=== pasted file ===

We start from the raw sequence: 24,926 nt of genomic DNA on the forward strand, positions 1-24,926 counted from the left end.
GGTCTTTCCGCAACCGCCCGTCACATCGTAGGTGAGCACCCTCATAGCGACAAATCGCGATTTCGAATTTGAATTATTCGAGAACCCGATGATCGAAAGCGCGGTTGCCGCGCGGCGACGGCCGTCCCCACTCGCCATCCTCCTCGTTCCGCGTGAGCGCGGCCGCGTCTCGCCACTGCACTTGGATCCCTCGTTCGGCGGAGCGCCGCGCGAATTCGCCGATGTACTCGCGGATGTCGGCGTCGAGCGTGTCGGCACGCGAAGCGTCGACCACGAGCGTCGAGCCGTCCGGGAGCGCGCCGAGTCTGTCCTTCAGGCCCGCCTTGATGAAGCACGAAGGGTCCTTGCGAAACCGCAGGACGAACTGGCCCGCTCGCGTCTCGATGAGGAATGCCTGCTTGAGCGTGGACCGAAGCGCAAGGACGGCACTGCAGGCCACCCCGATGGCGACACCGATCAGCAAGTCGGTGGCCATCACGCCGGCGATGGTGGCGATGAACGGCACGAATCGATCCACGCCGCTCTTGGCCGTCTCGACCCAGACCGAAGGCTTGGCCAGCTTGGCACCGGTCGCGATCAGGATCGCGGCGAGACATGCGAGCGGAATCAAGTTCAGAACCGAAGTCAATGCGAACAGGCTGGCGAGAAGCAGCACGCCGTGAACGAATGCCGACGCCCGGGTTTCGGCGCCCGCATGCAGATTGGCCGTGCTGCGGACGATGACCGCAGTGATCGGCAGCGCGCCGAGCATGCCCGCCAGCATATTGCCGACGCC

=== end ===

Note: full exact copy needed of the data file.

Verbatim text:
We start from the raw sequence: 24,926 nt of genomic DNA on the forward strand, positions 1-24,926 counted from the left end.
GGTCTTTCCGCAACCGCCCGTCACATCGTAGGTGAGCACCCTCATAGCGACAAATCGCGATTTCGAATTTGAATTATTCGAGAACCCGATGATCGAAAGCGCGGTTGCCGCGCGGCGACGGCCGTCCCCACTCGCCATCCTCCTCGTTCCGCGTGAGCGCGGCCGCGTCTCGCCACTGCACTTGGATCCCTCGTTCGGCGGAGCGCCGCGCGAATTCGCCGATGTACTCGCGGATGTCGGCGTCGAGCGTGTCGGCACGCGAAGCGTCGACCACGAGCGTCGAGCCGTCCGGGAGCGCGCCGAGTCTGTCCTTCAGGCCCGCCTTGATGAAGCACGAAGGGTCCTTGCGAAACCGCAGGACGAACTGGCCCGCTCGCGTCTCGATGAGGAATGCCTGCTTGAGCGTGGACCGAAGCGCAAGGACGGCACTGCAGGCCACCCCGATGGCGACACCGATCAGCAAGTCGGTGGCCATCACGCCGGCGATGGTGGCGATGAACGGCACGAATCGATCCACGCCGCTCTTGGCCGTCTCGACCCAGACCGAAGGCTTGGCCAGCTTGGCACCGGTCGCGATCAGGATCGCGGCGAGACATGCGAGCGGAATCAAGTTCAGAACCGAAGTCAATGCGAACAGGCTGGCGAGAAGCAGCACGCCGTGAACGAATGCCGACGCCCGGGTTTCGGCGCCCGCATGCAGATTGGCCGTGCTGCGGACGATGACCGCAGTGATCGGCAGCGCGCCGAGCATGCCCGCCAGCATATTGCCGACGCC